One of the most interesting presentations came from a group that actually had very little to show. They spent most of their time trying to decide what to work on, then switching, then trying something and realizing it was far above their current playing ability, etc. As a teacher, I struggled with how to guide this group - they were certainly learning a lot of things that didn't work, but I wanted them to settle into something they could explore more in depth. Granted, they also struggled with working together a bit and did not always use their time very productively. In their presentation, they took us through their whole journey of all of the things they tried...and that was it. There wasn't a finished product or happy ending. It resulted in a very interesting class conversation about how sometimes learning is messy, and it doesn't always take us where we expect. These students were still able to articulate what they learned from the experience, even though it would not have looked like much on a traditional rubric or grading system. While I continue to ponder ways of holding groups a little more accountable, I also felt encouraged to see them owning the fact that they didn't have much to show for their time, but they did have a lot of learning they could talk about.
We only got through about a third of the presentations, so I am excited to see what continues to come as more students present! They really are blowing me away with their creativity and learning - given the chance to explore their interests, many students will go above and beyond what they might for a "normal" school project! I will finish this post off with some pictures and videos from our first day of presentations:
|Homemade ukulele - from scratch!|
|Musica: Board game including cards with definitions and prompts like,|
"Choose a song & person to do a violin/viola/cello battle with!"
Student-created Kahoot! about the history of the cello
Students performing on new instruments they learned!
It's inspiring to see how many different project ideas resulted from an open-ended lesson plan such as genius hour. What grade are these students in?ReplyDelete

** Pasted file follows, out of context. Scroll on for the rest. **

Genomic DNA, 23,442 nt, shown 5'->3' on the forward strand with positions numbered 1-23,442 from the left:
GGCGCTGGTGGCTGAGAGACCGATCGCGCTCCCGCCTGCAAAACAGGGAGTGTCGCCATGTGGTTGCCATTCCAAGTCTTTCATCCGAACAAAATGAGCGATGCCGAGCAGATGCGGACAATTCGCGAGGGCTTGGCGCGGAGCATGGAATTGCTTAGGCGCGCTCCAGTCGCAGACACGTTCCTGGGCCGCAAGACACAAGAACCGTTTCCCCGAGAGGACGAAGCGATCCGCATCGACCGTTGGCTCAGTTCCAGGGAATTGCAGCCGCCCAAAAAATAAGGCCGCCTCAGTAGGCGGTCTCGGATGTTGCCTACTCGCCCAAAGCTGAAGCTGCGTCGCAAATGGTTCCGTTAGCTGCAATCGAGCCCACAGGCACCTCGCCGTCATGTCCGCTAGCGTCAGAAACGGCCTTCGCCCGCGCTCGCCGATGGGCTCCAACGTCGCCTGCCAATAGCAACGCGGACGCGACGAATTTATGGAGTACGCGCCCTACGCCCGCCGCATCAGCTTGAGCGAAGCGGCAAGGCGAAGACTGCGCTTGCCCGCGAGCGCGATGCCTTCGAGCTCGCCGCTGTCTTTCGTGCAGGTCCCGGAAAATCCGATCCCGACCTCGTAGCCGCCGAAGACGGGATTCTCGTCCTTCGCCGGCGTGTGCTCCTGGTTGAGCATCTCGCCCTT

7th & 8th grade :-)!Delete
What a stunning experience! I always love your reflective pieces Aubrey--they help you grow as a teacher but they also make the ideas more accessible to others. So thank you! I love the home-made ukulele :)ReplyDelete
I love these! I also love the way your kids shared their learning.ReplyDelete
Aubrey, thanks for sharing. I love the "grit" group. Even though their perseverance didn't result in a finished product, there was certainly a lot of learning. Well-done, Aubrey and class.ReplyDelete
That idea about accountable audience reflection as chief mode of assessing here... I'm stealing that. Thanks for sharing, Aubrey.ReplyDelete
I like the idea of doing practice presentations and may borrow that for my own kids. We're kicking ours off next week and I remember thst being a struggle last year. Many kids still read us slides last year and I want to get the beyond that. Im gkad this has been a good experience for both them and you!ReplyDelete
I love the fact that you let your students know up front that they wouldn't be graded on their final products. What a great way to free up the learning. And grading them on what they learn from each other is genius! Will be sharing that idea with my teachers.ReplyDelete